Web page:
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Related question, about assignment-initialization-declaration.

$ javac MatchTest.java 
MatchTest.java:7: ')' expected
  for((int i=-1 && String match="hello"); (i=text.indexOf(match)+1);)
          ^
MatchTest.java:7: ';' expected
  for((int i=-1 && String match="hello"); (i=text.indexOf(match)+1);)
                         ^
MatchTest.java:7: ';' expected
  for((int i=-1 && String match="hello"); (i=text.indexOf(match)+1);)
                                       ^
MatchTest.java:7: not a statement
  for((int i=-1 && String match="hello"); (i=text.indexOf(match)+1);)
                                          ^
MatchTest.java:7: illegal start of expression
  for((int i=-1 && String match="hello"); (i=text.indexOf(match)+1);)
                                                                    ^
5 errors
$ cat MatchTest.java 
import java.util.*;
import java.io.*;

public class MatchTest {
 public static void main(String[] args){
  String text = "hello0123456789hello0123456789hello1234567890hello3423243423232";
  for((int i=-1 && String match="hello"); (i=text.indexOf(match)+1);)
   System.out.println(i);
 }
}
share|improve this question
    
What is that you want to do with the loop ? –  codaddict Apr 11 '10 at 3:04

4 Answers 4

up vote 3 down vote accepted

You can't declare and initialize a variable of a second type, but you can have multiple variables (possibly with initialization) of the same type.

This is a common idiom of caching a for bound in a local variable:

String s = "Hello";
for (int i = 0, L = s.length(); i < L; i++) {
    System.out.println(s.charAt(i));
} // prints "H", "e", "l", "l", "o"

This is a common idiom for mapping a 1D-2D array:

int[] arr1d = new int[9];
int[][] arr2d = {
    { 1, 2, 3 },
    { 4, 5, 6 },
    { 7, 8, 9 },
};
for (int r = 0, i = 0; r < 3; r++) {
    for (int c = 0; c < 3; c++) {
        arr1d[i++] = arr2d[r][c];
    }
}
System.out.println(Arrays.toString(arr1d));
// prints "[1, 2, 3, 4, 5, 6, 7, 8, 9]"

This idiom of two iterators coming in from both ends is also common:

boolean isPalindrome(String s) {
    for (int i = 0, j = s.length() - 1; i < j; i++, j--) {
        if (s.charAt(i) != s.charAt(j)) {
            return false;
        }
    }
    return true;
}
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Tricky assignment "arr1d[i++] = arr2d[r][c];". "i++" apparently means "do assignment first" then the increase bacause it will get an error otherwise, see reciting reply. –  hhh Apr 11 '10 at 13:52

You should do it with ",". But only from the same type.

For example:

for ( int i=0, j= 0 ; i < something ; i++, j++)

You can't do something like:

for ( int i=0, String j= "hi" ; i < something ; i++)
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1  
Doesn't work. Multiple markers at this line - Syntax error on token "int", delete this token But if you remove the second int, it will. –  Chris Dennett Apr 11 '10 at 3:12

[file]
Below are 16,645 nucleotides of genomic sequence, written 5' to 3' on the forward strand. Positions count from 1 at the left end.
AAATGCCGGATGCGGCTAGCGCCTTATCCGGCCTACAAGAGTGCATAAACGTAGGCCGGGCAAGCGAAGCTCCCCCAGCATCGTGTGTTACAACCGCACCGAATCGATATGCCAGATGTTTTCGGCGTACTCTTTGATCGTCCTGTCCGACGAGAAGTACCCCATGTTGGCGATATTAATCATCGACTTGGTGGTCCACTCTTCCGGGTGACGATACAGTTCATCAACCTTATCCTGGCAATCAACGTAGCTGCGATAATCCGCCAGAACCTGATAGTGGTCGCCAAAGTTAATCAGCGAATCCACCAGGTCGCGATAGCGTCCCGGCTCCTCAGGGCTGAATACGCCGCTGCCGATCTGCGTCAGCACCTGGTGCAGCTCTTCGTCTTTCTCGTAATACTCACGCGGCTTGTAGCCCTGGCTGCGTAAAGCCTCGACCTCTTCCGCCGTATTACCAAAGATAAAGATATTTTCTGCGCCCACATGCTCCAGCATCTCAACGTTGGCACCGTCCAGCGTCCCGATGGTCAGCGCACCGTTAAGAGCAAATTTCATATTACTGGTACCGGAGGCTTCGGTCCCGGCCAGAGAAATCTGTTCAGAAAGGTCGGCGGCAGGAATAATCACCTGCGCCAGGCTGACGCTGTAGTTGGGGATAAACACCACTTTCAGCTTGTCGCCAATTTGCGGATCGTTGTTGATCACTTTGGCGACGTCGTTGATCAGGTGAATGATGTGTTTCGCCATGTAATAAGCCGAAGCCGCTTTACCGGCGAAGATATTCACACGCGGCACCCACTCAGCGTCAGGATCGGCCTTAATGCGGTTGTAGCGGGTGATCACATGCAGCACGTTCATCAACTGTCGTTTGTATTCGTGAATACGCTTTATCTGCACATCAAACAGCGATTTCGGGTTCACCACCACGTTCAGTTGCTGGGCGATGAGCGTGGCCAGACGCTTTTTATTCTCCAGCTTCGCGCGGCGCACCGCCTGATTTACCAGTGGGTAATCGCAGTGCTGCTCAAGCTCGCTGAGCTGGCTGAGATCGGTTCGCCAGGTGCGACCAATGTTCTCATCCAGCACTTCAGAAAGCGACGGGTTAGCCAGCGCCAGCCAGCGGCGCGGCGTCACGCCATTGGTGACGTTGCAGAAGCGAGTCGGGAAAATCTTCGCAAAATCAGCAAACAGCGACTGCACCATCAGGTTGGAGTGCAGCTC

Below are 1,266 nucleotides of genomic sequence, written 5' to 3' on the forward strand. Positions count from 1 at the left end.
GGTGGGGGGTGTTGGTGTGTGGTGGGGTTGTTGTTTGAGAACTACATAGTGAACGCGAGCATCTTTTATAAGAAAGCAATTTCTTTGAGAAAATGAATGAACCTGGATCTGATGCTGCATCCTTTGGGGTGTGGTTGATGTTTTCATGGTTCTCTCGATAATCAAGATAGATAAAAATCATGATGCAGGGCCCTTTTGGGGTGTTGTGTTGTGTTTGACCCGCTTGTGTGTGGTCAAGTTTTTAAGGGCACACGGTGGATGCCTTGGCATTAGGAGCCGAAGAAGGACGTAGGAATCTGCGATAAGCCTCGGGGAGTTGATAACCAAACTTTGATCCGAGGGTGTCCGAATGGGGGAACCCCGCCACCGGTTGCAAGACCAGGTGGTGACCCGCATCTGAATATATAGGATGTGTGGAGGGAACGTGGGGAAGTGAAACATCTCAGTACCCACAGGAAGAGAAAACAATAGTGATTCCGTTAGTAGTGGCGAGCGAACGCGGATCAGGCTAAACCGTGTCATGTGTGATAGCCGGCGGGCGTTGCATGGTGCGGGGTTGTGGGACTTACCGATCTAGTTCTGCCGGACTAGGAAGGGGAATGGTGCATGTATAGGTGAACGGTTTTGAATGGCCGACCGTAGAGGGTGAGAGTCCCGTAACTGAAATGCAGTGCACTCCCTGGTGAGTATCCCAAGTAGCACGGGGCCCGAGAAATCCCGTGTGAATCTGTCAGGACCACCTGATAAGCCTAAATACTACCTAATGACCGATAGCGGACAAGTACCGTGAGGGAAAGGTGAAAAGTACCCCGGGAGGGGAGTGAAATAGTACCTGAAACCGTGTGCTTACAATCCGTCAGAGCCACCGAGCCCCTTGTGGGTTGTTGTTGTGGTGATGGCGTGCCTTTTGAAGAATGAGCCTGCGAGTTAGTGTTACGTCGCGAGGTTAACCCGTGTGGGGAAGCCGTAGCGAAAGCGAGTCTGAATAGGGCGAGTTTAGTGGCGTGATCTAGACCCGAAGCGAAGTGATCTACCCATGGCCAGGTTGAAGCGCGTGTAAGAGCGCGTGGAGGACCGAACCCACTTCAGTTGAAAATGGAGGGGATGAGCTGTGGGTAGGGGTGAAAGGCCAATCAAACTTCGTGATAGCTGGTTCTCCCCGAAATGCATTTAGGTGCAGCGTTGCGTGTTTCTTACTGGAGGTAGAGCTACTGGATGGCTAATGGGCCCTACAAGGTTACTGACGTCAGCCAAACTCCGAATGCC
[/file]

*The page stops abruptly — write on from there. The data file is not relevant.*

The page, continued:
@Chris: Thanks, I just fixed my answer. –  Macarse Apr 11 '10 at 3:17

Its not very clear what you want to do. But I guess you are trying to get all the occurrences of the string "hello" in your bigger string. If so, you can try:

String text = "hello0123456789hello0123456789hello1234567890hello3423243423232";
String match="hello";
for(int i=0; (i = text.indexOf(match,i)) != -1;i += match.length()){    
    System.out.println(i);      
}

Output:

0
15
30
45

I've used the overloaded version of indexOf which takes the index to start the search from as an argument.

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polygenelubricants's reply contains noteworthy points. If you change i++ to ++i, the increase-assignment order changes and you can easily get an error.

$ javac ThirdDArray.java 
$ java ThirdDArray      
Exception in thread "main" java.lang.ArrayIndexOutOfBoundsException: 9
 at ThirdDArray.main(ThirdDArray.java:17)
$ cat ThirdDArray.java 

import java.util.*; 
import java.io.*; 

public class ThirdDArray { 


        public static void main(String[] args) { 

                int[] arr1d = new int[9]; 
                int[][] arr2d = { 
                        { 1, 2, 3 }, 
                        { 4, 5, 6 }, 
                        { 7, 8, 9 }, 
                }; 
                for (int r = 0, i = 0; r < 3; r++) { 
                        for (int c = 0; c < 3; c++) { 
                                //THIS IS THE TRICK POINT!  
                                // ++i means "first increase then assignment" 
                                // i++ means "first assignment then increase" 
                                arr1d[++i] = arr2d[r][c]; 
                        } 
                } 

                // ERROR ONLY DUE TO THE ASSIGNMENT-INCREASE order! 
                System.out.println(Arrays.toString(arr1d)); 
                // started from 1 so go out of the allocated size 
        } 
}
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The issue is post-increment vs pre-increment. See also: stackoverflow.com/questions/2377145/… –  polygenelubricants Apr 11 '10 at 14:21

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